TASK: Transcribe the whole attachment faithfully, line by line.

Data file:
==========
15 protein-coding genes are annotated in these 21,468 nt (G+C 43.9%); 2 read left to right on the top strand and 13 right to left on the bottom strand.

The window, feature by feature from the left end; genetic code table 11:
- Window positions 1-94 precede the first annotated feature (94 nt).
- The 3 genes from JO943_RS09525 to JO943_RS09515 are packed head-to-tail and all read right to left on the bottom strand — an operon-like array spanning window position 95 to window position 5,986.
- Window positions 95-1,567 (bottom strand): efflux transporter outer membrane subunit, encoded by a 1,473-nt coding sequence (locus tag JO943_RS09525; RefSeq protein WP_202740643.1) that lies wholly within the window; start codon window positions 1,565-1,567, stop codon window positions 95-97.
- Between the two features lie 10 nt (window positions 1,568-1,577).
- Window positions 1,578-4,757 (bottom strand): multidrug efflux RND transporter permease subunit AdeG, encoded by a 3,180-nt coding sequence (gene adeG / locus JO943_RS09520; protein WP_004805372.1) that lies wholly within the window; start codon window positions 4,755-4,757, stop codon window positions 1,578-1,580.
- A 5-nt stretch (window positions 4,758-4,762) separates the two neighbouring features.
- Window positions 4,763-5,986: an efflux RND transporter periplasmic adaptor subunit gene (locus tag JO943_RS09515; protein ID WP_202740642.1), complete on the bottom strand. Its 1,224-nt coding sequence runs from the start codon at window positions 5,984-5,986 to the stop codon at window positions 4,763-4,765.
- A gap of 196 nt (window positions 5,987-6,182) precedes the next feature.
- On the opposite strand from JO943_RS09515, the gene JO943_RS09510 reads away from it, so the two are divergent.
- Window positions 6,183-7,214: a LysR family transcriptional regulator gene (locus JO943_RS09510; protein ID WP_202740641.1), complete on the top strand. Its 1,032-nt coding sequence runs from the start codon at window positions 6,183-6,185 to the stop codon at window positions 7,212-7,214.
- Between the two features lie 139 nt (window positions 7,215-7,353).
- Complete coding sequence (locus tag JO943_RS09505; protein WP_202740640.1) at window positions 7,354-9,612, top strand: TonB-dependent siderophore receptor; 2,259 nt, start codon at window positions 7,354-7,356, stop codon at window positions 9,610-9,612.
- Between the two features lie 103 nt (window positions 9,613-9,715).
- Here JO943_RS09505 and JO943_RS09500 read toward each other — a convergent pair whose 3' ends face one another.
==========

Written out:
15 protein-coding genes are annotated in these 21,468 nt (G+C 43.9%); 2 read left to right on the top strand and 13 right to left on the bottom strand.

The window, feature by feature from the left end; genetic code table 11:
- Window positions 1-94 precede the first annotated feature (94 nt).
- The 3 genes from JO943_RS09525 to JO943_RS09515 are packed head-to-tail and all read right to left on the bottom strand — an operon-like array spanning window position 95 to window position 5,986.
- Window positions 95-1,567 (bottom strand): efflux transporter outer membrane subunit, encoded by a 1,473-nt coding sequence (locus tag JO943_RS09525; RefSeq protein WP_202740643.1) that lies wholly within the window; start codon window positions 1,565-1,567, stop codon window positions 95-97.
- Between the two features lie 10 nt (window positions 1,568-1,577).
- Window positions 1,578-4,757 (bottom strand): multidrug efflux RND transporter permease subunit AdeG, encoded by a 3,180-nt coding sequence (gene adeG / locus JO943_RS09520; protein WP_004805372.1) that lies wholly within the window; start codon window positions 4,755-4,757, stop codon window positions 1,578-1,580.
- A 5-nt stretch (window positions 4,758-4,762) separates the two neighbouring features.
- Window positions 4,763-5,986: an efflux RND transporter periplasmic adaptor subunit gene (locus tag JO943_RS09515; protein ID WP_202740642.1), complete on the bottom strand. Its 1,224-nt coding sequence runs from the start codon at window positions 5,984-5,986 to the stop codon at window positions 4,763-4,765.
- A gap of 196 nt (window positions 5,987-6,182) precedes the next feature.
- On the opposite strand from JO943_RS09515, the gene JO943_RS09510 reads away from it, so the two are divergent.
- Window positions 6,183-7,214: a LysR family transcriptional regulator gene (locus JO943_RS09510; protein ID WP_202740641.1), complete on the top strand. Its 1,032-nt coding sequence runs from the start codon at window positions 6,183-6,185 to the stop codon at window positions 7,212-7,214.
- Between the two features lie 139 nt (window positions 7,215-7,353).
- Complete coding sequence (locus tag JO943_RS09505; protein WP_202740640.1) at window positions 7,354-9,612, top strand: TonB-dependent siderophore receptor; 2,259 nt, start codon at window positions 7,354-7,356, stop codon at window positions 9,610-9,612.
- Between the two features lie 103 nt (window positions 9,613-9,715).
- Here JO943_RS09505 and JO943_RS09500 read toward each other — a convergent pair whose 3' ends face one another.